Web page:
“It’s like a horrible storm,” Mr. Paul said, “you don’t know where it’s going to strike until it gets a little closer.”
Airlines’ early preparation is the consequence of a long-running spat between telecom and aviation authorities in the United States, which has lasted more than a year.
About a year ago, the Federal Communications Commission auctioned off sections of the 5G-friendly C-band airwaves. Top auction winners AT&T Inc. T 0.30 percent and Verizon Communications Inc. VZ 0.80 percent were given permission to begin delivering part of the speedier cellular service as early as this month, but the firms postponed its rollout until January 5 to satisfy the FAA’s outstanding concerns. The businesses also agreed to reduce the strength of C-band broadcasts for another six months, particularly near airport runways.
Flight restrictions may make it more difficult for the airline industry in the United States to recover from the Covid-19 epidemic. Domestic travel has recovered, and airlines are anticipating a jump in international flight demand in summer 2022. Mr. Kirby, speaking at a Senate hearing on Dec. 15, called possible 5G restrictions the “biggest and most damaging potential issue facing us.” While some carriers may need to cut travel plans due to Boeing Co. BA 0.96 percent’s delays in delivering its 787 Dreamliner, Mr. Kirby called possible 5G restrictions the “biggest and most damaging potential issue facing us.”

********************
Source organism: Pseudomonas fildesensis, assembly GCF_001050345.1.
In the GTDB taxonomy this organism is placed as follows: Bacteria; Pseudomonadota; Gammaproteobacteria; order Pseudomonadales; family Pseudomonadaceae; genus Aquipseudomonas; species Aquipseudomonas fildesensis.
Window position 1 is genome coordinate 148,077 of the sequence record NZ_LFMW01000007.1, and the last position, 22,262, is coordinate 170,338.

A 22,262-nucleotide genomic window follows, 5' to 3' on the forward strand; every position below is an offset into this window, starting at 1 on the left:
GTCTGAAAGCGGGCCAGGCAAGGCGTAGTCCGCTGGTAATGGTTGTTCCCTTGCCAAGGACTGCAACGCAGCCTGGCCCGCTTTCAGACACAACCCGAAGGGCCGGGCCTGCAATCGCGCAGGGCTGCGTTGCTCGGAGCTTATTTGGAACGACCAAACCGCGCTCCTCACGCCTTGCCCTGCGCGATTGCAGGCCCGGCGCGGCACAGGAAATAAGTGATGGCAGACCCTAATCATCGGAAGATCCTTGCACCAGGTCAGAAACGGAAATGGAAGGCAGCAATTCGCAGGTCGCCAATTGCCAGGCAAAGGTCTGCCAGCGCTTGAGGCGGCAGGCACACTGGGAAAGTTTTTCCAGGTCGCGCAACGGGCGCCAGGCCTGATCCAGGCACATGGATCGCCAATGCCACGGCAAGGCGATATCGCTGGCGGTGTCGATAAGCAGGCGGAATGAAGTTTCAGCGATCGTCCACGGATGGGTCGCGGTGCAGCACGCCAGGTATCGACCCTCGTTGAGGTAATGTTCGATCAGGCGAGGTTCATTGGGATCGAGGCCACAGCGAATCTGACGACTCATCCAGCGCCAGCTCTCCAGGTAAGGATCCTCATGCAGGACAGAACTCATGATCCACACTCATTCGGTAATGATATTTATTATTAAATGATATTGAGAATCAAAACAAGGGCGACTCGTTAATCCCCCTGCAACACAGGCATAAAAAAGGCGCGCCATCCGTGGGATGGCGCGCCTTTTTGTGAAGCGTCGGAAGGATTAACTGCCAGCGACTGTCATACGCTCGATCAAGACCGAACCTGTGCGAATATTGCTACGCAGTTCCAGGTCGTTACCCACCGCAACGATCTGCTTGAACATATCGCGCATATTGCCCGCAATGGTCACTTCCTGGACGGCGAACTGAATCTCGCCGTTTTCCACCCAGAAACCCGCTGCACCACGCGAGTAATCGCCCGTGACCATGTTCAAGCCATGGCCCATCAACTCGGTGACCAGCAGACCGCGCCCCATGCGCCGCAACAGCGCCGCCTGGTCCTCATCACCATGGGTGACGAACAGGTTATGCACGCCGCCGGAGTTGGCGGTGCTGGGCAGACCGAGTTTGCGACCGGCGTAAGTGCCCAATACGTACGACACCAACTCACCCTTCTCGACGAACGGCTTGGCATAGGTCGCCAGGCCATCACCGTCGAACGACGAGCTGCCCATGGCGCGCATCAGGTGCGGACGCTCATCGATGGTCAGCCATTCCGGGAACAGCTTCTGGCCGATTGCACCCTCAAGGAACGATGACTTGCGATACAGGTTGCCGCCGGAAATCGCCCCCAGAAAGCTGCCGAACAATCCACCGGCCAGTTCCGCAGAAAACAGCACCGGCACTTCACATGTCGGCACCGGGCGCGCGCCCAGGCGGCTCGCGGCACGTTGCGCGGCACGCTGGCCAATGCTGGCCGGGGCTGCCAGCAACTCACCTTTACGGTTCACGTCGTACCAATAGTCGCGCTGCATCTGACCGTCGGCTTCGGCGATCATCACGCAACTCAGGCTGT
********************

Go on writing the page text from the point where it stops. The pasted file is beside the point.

Officials from the United States’ telecom sector have questioned accusations about the new technology’s safety dangers. “The aviation industry’s scaremongering is based on entirely debunked facts and intentional factual distortions,” said Nick Ludlum, a spokesperson for the wireless industry association CTIA. “In January, we will deploy this service with the world’s most comprehensive set of security safeguards.”
The breadth of potential flight limitations in the United States is likely to be primarily determined by 5G buffer zones surrounding airports.
Mario Tama/Getty Images/Mario Tama/Getty Images/Mario Tama/Getty Images
Competing plans from the US aviation and telecom sectors to prohibit new 5G transmissions near airports have regulators at odds. Officials reviewed both sectors’ ideas to construct buffer zones around airports in a high-level meeting Wednesday that included Transportation Secretary Pete Buttigieg and FCC Chairwoman Jessica Rosenworcel, according to sources familiar with the situation.
According to several of these sources, Mr. Buttigieg suggested that the FCC evaluate the aviation industry’s proposal. According to another individual involved with the conversation, FCC officials regarded that plan as a nonstarter that would effectively rule out 5G.
Ms. Rosenworcel of the FCC expressed confidence that authorities will find a way to deploy 5G quickly and safely. At a news conference on Dec. 14, she remarked, “I have trust in the mitigations that have been brought up by the cellular sector.”